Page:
Nathaniel Philbrick, author of the acclaimed book "Mayflower," offered his congratulations to the tribe and said, "This is a truly historic occasion. As a resident of the Cape and Islands who has spent many years examining the events of the past, all I can say is, 'It's about time!' Congratulations to the Mashpee Wampanoag people."

Today signals the end of the comment and approval process sparked by the March 2006 federal preliminary approval. The Mashpee tribe first sought federal recognition in 1975, but the petition did not reach "active status" until October 2005, under a court ruling stipulating a final decision must be announced by March 31, 2007.

The Mashpee Wampanoag Indians' history dates back more than 5,000 years, according to archaeologists, who acknowledge an unbroken continuum of habitation from that time to the present day. The Mashpee Wampanoag Tribe met the Mayflower and aided the Pilgrims at the first Thanksgiving in 1621 after the terrible winter of 1620-1621. Once known as the South Sea Indians and later as the Praying Indians, the Mashpee nourished the Pilgrims, came to their aid and supplied them with much of the food for the first feast. In addition to a long history of contributions to the nation, members of the Mashpee Tribe have fought in every American conflict since the Revolutionary War and continue to serve our nation heroically to the present day.

(Published: February 15, 2007)

Wampanoag Masspee Nation Is Now Federally Viewed

MASHPEE - They've been called everything from the tribe that met the Mayflower to the ''Praying Indians.''

Some have even questioned whether the 1,461 members of the tribe were ''real'' Indians, as if the Wampanoag had been reduced to mere myth.

The U.S. government yesterday declared the Mashpee Wampanoag survivors worthy of recognition as a sovereign Indian nation after four centuries of confronting colonization, criticism and assimilation, and then being slowly squeezed off a rapidly developing corner of Cape Cod.

The long-anticipated, though somewhat anti-climactic decision granting the Mashpee tribe a government-to-government relationship with the United States came from Interior Department Associate Deputy Secretary Jim Cason at 5:09 p.m.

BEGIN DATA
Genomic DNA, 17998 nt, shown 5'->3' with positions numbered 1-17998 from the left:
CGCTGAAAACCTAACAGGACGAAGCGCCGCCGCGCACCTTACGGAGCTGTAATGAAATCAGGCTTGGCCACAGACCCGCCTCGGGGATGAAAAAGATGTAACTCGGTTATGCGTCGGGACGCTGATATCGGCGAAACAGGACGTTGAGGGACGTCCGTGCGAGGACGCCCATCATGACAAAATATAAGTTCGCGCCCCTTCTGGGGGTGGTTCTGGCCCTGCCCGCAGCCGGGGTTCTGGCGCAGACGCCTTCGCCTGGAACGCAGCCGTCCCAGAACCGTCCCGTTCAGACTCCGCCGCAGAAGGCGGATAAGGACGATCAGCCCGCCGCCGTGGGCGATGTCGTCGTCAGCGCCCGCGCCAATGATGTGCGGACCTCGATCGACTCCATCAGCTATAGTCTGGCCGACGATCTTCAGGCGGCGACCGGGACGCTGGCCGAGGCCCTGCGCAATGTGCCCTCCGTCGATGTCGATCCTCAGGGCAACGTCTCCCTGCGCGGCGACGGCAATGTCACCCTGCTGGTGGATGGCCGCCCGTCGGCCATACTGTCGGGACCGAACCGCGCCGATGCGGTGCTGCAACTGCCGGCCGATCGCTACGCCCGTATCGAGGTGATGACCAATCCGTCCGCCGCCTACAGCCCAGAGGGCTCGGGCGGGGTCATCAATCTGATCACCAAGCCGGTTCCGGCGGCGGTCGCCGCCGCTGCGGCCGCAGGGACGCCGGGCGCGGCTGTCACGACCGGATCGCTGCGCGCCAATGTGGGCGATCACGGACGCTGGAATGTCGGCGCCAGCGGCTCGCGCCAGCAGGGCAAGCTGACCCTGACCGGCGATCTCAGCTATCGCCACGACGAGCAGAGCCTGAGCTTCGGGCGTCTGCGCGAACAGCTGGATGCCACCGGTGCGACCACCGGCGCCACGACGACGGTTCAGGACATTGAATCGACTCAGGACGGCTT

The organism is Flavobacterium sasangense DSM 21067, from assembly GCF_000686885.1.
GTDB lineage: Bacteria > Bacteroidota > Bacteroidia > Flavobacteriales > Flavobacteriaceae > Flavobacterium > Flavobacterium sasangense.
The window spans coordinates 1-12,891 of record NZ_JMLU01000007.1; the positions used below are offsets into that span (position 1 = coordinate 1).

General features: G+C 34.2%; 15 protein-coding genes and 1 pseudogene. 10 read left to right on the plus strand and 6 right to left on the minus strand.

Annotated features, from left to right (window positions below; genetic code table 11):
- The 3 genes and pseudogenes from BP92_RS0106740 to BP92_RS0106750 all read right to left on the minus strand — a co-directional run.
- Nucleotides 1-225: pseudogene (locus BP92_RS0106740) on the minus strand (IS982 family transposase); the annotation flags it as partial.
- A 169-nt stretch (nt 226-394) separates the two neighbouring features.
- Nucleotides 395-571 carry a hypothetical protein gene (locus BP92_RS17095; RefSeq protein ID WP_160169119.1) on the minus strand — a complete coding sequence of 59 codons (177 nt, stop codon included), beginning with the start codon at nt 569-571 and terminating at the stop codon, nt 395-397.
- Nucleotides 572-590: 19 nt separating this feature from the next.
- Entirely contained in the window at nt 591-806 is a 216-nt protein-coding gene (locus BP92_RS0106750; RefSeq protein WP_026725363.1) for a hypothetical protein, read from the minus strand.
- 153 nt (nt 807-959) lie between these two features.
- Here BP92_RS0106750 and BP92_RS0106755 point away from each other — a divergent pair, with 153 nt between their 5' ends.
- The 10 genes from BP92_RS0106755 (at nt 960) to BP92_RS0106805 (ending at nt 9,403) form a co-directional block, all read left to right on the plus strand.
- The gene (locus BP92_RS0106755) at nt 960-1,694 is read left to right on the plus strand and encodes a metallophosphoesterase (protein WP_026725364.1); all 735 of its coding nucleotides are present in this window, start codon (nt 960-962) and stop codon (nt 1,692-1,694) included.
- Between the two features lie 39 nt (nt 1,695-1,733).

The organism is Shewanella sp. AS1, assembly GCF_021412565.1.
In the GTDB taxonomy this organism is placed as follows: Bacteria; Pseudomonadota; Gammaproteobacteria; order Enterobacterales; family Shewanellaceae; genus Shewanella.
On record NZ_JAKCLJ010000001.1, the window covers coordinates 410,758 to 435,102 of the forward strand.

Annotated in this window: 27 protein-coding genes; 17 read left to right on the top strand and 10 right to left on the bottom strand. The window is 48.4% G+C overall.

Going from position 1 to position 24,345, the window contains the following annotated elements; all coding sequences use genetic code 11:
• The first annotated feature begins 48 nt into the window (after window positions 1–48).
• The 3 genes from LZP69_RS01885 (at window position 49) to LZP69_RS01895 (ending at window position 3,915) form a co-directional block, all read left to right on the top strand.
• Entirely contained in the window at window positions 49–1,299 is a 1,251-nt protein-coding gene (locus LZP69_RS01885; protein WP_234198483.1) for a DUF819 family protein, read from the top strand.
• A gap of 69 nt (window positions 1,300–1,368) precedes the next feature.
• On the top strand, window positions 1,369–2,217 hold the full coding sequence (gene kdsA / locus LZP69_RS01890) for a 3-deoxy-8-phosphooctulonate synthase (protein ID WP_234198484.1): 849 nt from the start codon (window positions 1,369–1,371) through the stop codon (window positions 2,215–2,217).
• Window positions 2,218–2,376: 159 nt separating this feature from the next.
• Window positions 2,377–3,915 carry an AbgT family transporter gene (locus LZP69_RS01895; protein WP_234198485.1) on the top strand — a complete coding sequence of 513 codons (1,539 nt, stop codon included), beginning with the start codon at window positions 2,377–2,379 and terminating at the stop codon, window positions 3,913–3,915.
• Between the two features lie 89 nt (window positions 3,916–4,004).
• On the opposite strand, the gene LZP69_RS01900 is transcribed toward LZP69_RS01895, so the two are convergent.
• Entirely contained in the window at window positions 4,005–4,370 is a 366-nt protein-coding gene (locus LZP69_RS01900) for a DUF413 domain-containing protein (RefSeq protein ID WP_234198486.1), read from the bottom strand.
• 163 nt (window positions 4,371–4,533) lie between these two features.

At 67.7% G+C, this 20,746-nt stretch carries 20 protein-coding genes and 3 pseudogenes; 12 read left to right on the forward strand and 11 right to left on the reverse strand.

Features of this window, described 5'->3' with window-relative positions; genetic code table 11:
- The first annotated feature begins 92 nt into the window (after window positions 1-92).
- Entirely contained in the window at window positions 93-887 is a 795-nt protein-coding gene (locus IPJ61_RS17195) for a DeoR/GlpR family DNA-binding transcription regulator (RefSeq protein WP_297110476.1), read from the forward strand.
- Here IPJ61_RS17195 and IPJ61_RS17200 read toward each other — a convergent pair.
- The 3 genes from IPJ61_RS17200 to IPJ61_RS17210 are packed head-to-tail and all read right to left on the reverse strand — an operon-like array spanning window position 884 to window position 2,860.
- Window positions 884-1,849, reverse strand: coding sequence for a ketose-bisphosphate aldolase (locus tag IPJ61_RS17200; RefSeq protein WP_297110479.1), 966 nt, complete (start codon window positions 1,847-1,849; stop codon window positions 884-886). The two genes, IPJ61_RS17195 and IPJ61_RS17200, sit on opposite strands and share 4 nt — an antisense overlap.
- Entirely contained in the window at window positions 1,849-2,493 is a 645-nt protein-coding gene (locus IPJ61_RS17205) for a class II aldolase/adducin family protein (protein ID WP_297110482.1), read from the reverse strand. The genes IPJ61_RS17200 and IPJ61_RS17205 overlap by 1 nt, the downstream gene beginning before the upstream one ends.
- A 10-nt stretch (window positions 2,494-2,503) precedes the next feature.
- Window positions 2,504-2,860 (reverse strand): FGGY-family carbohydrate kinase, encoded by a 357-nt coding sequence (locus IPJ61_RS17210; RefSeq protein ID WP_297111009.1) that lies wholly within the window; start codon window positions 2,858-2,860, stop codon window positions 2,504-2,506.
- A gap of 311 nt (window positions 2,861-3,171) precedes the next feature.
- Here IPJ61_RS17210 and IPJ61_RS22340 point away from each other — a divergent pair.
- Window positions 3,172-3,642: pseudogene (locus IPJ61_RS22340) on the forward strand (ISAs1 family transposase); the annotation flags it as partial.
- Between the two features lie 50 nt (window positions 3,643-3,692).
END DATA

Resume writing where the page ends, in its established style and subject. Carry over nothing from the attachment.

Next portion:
''We give glory to God,'' tribe member Ramona Grant said moments after Cason's call. ''Some of us are still

praying Indians.''

Federal recognition is not only a matter of pride for the tribe but also the key to accessing millions of dollars in federal aid for housing, health care and education funds.

On March 31 last year, the Bureau of Indian Affairs, or BIA, ruled in a 187-page preliminary report that the Mashpee tribe had met all seven of the government's criteria for federal acknowledgment. No challenges to the BIA's findings were submitted since.

Tense moment

Cason's voice, which delivered the verdict a month earlier than initially expected, could be heard on speaker phone as tribal council officers, tribe members and a crush of news cameras and photographers focused intently and silently on Tribal Council Chairman Glenn Marshall seated next to Chief Vernon ''Silent Drum'' Lopez.

''Based on the evidence available, I have determined the Mashpee exist as an Indian tribe,'' Cason said, as the room erupted in shouts of joy.

Though the atmosphere inside the tribal council office was calm and upbeat before Cason called - in contrast to the nervous excitement of last year's preliminary decision - still tears of joy and sighs of relief came with the official word.

With tears streaming down his face, Marshall told Cason of his appreciation for the BIA staff who reviewed the tribe's petition. And though he said, ''We haven't always seen eye-to-eye,'' Marshall invited BIA staff to the tribe's July powwow.

As Marshall took congratulatory phone calls from Gov. Deval Patrick, followed by Sen. Edward Kennedy and then U.S. Rep. William Delahunt, ecstatic tribe members chanted softly and hugged each as tribal drumming could be heard coming from the heated outdoor tent set up on the grounds outside the tribal council offices.

''Once we got the preliminary recognition, we were pretty sure. We knew we had a good petition,'' Chief Lopez said in between hugs and handshakes.

Former BIA researcher Christine Grabowski, who was hired by the tribe to help strengthen its petition, said yesterday's decision was long overdue.